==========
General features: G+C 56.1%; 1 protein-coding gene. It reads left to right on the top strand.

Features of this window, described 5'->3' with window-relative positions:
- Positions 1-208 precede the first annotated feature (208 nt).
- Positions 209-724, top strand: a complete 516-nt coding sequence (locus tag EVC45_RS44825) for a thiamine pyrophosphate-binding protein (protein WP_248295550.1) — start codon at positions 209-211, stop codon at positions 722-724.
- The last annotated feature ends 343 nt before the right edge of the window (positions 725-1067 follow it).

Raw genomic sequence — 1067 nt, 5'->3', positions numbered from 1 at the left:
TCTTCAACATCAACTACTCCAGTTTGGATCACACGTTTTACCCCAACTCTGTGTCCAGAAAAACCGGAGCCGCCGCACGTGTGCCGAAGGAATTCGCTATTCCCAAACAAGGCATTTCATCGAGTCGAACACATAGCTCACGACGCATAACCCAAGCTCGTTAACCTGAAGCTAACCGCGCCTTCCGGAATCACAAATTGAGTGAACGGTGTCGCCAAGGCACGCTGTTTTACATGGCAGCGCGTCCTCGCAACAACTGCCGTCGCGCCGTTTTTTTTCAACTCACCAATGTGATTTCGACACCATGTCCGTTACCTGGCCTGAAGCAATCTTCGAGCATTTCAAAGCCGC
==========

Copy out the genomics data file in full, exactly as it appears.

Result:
General features: G+C 56.1%; 1 protein-coding gene. It reads left to right on the top strand.

Features of this window, described 5'->3' with window-relative positions:
- Positions 1-208 precede the first annotated feature (208 nt).
- Positions 209-724, top strand: a complete 516-nt coding sequence (locus tag EVC45_RS44825) for a thiamine pyrophosphate-binding protein (protein WP_248295550.1) — start codon at positions 209-211, stop codon at positions 722-724.
- The last annotated feature ends 343 nt before the right edge of the window (positions 725-1067 follow it).

Raw genomic sequence — 1067 nt, 5'->3', positions numbered from 1 at the left:
TCTTCAACATCAACTACTCCAGTTTGGATCACACGTTTTACCCCAACTCTGTGTCCAGAAAAACCGGAGCCGCCGCACGTGTGCCGAAGGAATTCGCTATTCCCAAACAAGGCATTTCATCGAGTCGAACACATAGCTCACGACGCATAACCCAAGCTCGTTAACCTGAAGCTAACCGCGCCTTCCGGAATCACAAATTGAGTGAACGGTGTCGCCAAGGCACGCTGTTTTACATGGCAGCGCGTCCTCGCAACAACTGCCGTCGCGCCGTTTTTTTTCAACTCACCAATGTGATTTCGACACCATGTCCGTTACCTGGCCTGAAGCAATCTTCGAGCATTTCAAAGCCGC